Gore Vidal, 86

Gore Vidal, the unapologetically liberal essayist, novelist, playright and sometimes screenwriter and actor, died yesterday from of complications from pneumonia at his home in the Hollywood Hills. He was 86.

Vidal’s writing, which includes hundreds of essays, best-selling novels and the Tony-nominated play The Best Man, a melodrama about a presidential convention revived on Broadway this past year, often contained savage critiques and attacks against an entrenched conservative political class.

Although Vidal published his first novel in 1945 at the age of 20 while still in the Army, it wasn’t until the late 1950s that he began writing for a number of television anthology series.

For Hollywood, Vidal scripted a number of pictures including 1958’s I Accuse!, the story of the infamous “Dreyfus Case” in which a Jewish captain in the French Army is falsely accused of treason, the adaption of the Tennessee William’s play Suddenly Last Summer and the World War Two drama Is Paris Burning? (1966). His books Lincoln and Myra Breckinridge were adapted for film, but without input from the writer. His play The Death of Billy the Kid became the classic western The Left-Handed Gun.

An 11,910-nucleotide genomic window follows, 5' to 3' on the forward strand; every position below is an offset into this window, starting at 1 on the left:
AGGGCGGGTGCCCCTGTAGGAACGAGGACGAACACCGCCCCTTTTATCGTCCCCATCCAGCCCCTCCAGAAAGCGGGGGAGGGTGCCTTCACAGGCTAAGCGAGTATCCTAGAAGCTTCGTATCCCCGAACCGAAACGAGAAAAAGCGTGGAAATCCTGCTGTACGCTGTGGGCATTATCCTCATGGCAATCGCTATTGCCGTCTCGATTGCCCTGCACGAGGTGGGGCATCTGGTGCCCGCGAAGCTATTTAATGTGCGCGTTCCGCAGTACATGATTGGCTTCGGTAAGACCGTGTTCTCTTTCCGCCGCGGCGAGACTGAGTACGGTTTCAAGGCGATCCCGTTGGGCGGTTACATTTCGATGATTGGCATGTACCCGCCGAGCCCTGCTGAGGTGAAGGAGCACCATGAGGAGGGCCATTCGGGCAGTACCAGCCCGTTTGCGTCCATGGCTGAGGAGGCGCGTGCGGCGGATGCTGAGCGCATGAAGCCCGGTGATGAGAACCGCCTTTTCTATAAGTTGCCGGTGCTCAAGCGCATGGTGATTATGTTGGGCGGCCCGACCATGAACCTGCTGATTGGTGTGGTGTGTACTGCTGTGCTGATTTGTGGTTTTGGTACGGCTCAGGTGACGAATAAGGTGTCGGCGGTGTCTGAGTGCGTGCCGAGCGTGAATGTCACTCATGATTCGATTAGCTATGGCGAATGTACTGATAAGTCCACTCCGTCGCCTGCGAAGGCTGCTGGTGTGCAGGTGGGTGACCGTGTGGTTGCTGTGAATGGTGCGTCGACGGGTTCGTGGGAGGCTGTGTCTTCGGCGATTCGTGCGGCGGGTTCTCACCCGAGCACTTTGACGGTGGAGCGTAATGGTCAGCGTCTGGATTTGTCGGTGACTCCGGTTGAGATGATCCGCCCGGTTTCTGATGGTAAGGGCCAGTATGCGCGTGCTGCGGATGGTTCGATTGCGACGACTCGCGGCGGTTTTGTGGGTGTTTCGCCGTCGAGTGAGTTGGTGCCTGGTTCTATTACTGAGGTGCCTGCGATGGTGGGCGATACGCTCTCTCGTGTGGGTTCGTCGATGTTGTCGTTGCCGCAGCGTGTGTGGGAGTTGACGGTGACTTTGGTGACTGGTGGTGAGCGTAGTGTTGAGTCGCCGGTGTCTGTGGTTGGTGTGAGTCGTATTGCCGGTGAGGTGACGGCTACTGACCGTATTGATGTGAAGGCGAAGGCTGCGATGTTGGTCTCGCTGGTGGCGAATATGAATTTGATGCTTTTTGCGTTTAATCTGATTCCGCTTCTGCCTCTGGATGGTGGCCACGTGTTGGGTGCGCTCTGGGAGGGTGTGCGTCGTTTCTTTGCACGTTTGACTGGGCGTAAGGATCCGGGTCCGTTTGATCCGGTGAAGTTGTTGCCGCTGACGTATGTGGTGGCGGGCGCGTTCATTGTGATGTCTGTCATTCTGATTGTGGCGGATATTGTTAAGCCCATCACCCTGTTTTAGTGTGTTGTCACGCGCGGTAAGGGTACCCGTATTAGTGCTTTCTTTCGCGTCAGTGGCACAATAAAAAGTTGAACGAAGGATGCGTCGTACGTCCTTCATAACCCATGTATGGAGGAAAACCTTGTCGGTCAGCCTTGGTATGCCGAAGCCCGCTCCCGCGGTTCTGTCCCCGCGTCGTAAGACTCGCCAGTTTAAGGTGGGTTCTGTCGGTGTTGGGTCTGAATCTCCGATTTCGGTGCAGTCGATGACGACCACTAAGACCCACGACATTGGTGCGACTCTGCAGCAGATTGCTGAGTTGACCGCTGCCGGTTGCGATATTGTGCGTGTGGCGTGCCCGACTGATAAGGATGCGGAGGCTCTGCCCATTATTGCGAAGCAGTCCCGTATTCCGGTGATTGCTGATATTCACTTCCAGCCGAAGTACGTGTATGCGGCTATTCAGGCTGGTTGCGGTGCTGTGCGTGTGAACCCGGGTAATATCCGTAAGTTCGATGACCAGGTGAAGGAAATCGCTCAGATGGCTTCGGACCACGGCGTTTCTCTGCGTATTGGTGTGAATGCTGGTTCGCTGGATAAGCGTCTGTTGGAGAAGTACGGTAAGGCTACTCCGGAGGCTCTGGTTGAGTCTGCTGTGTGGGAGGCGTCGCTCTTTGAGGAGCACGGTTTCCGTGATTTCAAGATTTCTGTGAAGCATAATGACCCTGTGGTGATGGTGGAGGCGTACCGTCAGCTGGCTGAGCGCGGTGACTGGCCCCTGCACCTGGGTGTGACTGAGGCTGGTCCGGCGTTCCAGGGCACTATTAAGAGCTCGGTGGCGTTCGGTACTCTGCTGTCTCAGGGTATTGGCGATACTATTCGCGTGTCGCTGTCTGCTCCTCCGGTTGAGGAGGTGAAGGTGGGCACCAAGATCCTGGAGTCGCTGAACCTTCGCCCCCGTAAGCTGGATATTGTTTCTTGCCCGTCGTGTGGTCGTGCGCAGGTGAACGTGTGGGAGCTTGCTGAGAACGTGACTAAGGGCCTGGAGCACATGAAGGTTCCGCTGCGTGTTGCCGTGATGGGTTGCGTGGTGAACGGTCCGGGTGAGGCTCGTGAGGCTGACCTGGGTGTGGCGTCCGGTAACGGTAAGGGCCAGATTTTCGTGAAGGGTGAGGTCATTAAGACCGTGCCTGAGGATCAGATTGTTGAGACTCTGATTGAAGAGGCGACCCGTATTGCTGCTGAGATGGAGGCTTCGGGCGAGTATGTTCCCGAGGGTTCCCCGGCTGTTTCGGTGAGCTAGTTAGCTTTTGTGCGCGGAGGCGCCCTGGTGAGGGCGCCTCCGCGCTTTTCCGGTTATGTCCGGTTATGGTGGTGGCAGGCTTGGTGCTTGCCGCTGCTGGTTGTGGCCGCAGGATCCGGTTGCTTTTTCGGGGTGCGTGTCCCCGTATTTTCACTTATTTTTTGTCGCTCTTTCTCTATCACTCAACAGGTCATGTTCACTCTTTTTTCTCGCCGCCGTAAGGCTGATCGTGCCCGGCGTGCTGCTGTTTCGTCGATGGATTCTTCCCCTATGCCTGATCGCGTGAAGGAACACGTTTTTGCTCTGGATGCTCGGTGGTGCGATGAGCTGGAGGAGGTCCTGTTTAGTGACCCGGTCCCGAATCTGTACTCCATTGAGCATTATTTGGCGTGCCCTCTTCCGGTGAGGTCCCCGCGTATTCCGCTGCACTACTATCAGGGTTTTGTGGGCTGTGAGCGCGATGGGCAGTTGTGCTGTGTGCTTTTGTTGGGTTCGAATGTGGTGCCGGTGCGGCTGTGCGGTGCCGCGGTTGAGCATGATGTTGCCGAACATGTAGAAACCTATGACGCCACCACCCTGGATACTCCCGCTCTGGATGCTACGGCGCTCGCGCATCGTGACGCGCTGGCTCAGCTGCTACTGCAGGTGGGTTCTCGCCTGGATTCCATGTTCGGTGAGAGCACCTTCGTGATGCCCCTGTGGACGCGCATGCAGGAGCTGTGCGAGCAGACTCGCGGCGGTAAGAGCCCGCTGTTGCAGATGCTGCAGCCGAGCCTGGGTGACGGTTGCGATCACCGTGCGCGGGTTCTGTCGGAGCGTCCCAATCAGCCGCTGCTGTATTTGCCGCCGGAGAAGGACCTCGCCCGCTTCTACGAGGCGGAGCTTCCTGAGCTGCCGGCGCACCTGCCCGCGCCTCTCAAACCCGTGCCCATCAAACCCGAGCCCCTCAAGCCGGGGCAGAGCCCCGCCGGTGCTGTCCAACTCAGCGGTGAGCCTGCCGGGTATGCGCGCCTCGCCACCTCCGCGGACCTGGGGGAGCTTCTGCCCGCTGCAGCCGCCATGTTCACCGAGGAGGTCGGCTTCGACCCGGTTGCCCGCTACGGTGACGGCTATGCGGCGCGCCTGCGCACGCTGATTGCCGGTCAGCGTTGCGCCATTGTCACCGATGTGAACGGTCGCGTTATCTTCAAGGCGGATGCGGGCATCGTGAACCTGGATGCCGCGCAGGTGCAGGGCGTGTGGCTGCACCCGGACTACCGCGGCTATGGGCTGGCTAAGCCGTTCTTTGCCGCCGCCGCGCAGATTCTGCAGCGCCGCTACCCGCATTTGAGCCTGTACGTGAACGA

When he was approached to help director William Wyler with the script for the classic Ben-Hur, Vidal argued that there needed to be a deeper reason that childhood friends Judah Ben-Hur (Charlton Heston) and the Roman tribune Messala (Stephen Boyd) would grow up to be bitter enemies. He suggested that part of their backstory should contain a homosexual affair that Messala was anxious to renew. Speaking out about this in the 1995 documentary The Celluloid Closet, Vidal stated that Wyler took the suggestion but kept the subtext hidden from Heston. Heston dismissed Vidal’s revelation stating that “a scene implying a homosexual relationship between the two men insults Willy Wyler and, I have to say, irritates the hell out of me.”

Vidal also dabbled in acting, appearing in small roles in the films Gattaca, With Honors and Igby Goes Down. For Tim Robbins’ political satire Bob Roberts, he played a longtime Pennsylvania democratic congressman whose reelection comes under attack from a charismatic conservative candidate.

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About Rich Drees 6746 Articles
A film fan since he first saw that Rebel Blockade Runner fleeing the massive Imperial Star Destroyer at the tender age of 8 and a veteran freelance journalist with twenty years experience writing about film and pop culture.
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